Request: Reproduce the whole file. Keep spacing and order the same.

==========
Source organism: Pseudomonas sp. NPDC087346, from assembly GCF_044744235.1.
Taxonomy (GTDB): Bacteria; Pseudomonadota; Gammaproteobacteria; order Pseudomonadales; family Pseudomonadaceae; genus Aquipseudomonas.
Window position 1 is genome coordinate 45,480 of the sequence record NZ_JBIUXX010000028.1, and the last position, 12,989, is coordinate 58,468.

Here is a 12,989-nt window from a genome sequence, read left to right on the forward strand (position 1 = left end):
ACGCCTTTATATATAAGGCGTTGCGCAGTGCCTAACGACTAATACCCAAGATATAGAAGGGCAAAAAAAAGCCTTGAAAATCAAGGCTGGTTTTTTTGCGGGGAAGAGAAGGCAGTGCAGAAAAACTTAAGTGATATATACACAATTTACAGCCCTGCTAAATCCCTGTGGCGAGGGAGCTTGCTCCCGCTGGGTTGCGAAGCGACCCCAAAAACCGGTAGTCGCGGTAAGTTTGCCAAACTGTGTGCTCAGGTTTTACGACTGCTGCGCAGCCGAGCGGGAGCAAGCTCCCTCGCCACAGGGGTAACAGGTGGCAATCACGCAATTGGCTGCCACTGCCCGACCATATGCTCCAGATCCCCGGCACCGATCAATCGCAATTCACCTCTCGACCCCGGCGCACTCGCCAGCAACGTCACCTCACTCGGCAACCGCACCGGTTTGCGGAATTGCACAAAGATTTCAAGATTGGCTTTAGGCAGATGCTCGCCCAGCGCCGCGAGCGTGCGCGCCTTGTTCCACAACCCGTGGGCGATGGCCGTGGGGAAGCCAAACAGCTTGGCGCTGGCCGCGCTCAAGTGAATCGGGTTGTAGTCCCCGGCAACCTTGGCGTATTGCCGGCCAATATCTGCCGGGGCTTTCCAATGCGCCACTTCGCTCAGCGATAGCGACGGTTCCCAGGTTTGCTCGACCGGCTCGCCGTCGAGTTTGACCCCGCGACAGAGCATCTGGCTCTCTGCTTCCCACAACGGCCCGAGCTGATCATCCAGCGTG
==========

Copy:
Source organism: Pseudomonas sp. NPDC087346, from assembly GCF_044744235.1.
Taxonomy (GTDB): Bacteria; Pseudomonadota; Gammaproteobacteria; order Pseudomonadales; family Pseudomonadaceae; genus Aquipseudomonas.
Window position 1 is genome coordinate 45,480 of the sequence record NZ_JBIUXX010000028.1, and the last position, 12,989, is coordinate 58,468.

Here is a 12,989-nt window from a genome sequence, read left to right on the forward strand (position 1 = left end):
ACGCCTTTATATATAAGGCGTTGCGCAGTGCCTAACGACTAATACCCAAGATATAGAAGGGCAAAAAAAAGCCTTGAAAATCAAGGCTGGTTTTTTTGCGGGGAAGAGAAGGCAGTGCAGAAAAACTTAAGTGATATATACACAATTTACAGCCCTGCTAAATCCCTGTGGCGAGGGAGCTTGCTCCCGCTGGGTTGCGAAGCGACCCCAAAAACCGGTAGTCGCGGTAAGTTTGCCAAACTGTGTGCTCAGGTTTTACGACTGCTGCGCAGCCGAGCGGGAGCAAGCTCCCTCGCCACAGGGGTAACAGGTGGCAATCACGCAATTGGCTGCCACTGCCCGACCATATGCTCCAGATCCCCGGCACCGATCAATCGCAATTCACCTCTCGACCCCGGCGCACTCGCCAGCAACGTCACCTCACTCGGCAACCGCACCGGTTTGCGGAATTGCACAAAGATTTCAAGATTGGCTTTAGGCAGATGCTCGCCCAGCGCCGCGAGCGTGCGCGCCTTGTTCCACAACCCGTGGGCGATGGCCGTGGGGAAGCCAAACAGCTTGGCGCTGGCCGCGCTCAAGTGAATCGGGTTGTAGTCCCCGGCAACCTTGGCGTATTGCCGGCCAATATCTGCCGGGGCTTTCCAATGCGCCACTTCGCTCAGCGATAGCGACGGTTCCCAGGTTTGCTCGACCGGCTCGCCGTCGAGTTTGACCCCGCGACAGAGCATCTGGCTCTCTGCTTCCCACAACGGCCCGAGCTGATCATCCAGCGTG